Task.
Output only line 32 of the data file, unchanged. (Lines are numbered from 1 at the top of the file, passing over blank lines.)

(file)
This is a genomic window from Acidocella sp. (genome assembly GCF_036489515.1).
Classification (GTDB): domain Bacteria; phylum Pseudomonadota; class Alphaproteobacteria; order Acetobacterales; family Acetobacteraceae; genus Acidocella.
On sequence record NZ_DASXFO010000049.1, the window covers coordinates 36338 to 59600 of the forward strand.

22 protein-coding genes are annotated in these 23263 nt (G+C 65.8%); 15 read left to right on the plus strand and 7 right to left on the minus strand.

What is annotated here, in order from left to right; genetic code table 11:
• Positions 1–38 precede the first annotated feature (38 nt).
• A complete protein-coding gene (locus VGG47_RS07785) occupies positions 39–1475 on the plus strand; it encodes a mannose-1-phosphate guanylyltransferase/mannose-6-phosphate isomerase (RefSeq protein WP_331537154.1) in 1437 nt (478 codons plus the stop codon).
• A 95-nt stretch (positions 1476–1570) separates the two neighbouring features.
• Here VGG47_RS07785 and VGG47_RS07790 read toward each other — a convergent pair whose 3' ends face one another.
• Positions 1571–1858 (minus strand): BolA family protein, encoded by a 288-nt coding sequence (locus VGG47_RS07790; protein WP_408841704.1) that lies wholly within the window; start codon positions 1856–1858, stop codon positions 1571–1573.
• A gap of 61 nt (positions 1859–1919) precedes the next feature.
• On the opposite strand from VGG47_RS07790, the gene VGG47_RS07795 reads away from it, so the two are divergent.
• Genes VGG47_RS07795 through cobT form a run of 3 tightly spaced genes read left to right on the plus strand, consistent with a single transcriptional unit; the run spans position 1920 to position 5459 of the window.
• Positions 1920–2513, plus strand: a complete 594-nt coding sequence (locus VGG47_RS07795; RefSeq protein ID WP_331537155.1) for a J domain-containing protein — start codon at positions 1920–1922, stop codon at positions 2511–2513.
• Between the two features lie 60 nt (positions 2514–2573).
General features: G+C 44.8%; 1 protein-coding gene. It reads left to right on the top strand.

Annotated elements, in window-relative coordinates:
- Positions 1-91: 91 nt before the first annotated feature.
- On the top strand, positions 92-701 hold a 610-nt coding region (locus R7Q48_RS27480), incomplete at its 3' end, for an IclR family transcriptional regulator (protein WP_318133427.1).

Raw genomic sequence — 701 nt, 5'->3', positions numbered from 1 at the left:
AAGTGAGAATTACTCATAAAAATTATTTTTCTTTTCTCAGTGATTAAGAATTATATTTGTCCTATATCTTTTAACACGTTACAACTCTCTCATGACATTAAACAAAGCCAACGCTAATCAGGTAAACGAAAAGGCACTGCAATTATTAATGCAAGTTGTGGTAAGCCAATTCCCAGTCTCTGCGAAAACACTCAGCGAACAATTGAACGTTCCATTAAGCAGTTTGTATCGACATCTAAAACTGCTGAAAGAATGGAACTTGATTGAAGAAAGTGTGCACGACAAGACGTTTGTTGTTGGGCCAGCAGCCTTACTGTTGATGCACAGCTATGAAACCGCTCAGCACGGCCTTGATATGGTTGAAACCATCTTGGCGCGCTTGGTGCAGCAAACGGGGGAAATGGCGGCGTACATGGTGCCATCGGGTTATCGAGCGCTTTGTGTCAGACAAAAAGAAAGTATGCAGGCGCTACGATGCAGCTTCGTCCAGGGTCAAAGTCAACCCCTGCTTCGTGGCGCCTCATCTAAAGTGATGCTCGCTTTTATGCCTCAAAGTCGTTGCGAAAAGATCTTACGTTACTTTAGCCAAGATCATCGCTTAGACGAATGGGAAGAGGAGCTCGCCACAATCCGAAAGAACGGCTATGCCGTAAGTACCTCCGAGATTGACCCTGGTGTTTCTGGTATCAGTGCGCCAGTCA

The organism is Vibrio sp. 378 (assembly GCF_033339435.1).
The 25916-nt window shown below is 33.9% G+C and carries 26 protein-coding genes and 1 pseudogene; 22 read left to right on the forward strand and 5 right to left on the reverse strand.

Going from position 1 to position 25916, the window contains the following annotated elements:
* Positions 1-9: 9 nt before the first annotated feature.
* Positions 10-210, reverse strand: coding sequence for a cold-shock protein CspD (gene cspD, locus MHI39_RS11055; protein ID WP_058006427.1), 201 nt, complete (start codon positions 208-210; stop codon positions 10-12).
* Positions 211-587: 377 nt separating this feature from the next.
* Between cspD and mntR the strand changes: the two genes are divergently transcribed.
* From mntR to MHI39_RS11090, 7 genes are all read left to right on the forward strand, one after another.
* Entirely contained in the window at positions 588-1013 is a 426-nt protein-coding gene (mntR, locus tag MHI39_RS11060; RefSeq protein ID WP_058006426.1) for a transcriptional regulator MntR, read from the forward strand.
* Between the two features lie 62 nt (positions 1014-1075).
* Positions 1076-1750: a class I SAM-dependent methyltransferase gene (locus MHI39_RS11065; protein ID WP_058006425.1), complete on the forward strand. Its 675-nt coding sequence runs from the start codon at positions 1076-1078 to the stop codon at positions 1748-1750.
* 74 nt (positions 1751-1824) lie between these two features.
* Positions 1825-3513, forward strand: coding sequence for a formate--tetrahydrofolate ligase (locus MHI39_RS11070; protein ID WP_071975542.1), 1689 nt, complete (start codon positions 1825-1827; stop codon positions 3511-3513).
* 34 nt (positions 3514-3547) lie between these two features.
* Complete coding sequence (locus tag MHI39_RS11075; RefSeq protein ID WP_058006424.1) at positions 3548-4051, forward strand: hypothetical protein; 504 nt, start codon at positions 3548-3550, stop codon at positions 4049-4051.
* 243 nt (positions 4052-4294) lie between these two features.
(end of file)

* Positions 1076-1750: a class I SAM-dependent methyltransferase gene (locus MHI39_RS11065; protein ID WP_058006425.1), complete on the forward strand. Its 675-nt coding sequence runs from the start codon at positions 1076-1078 to the stop codon at positions 1748-1750.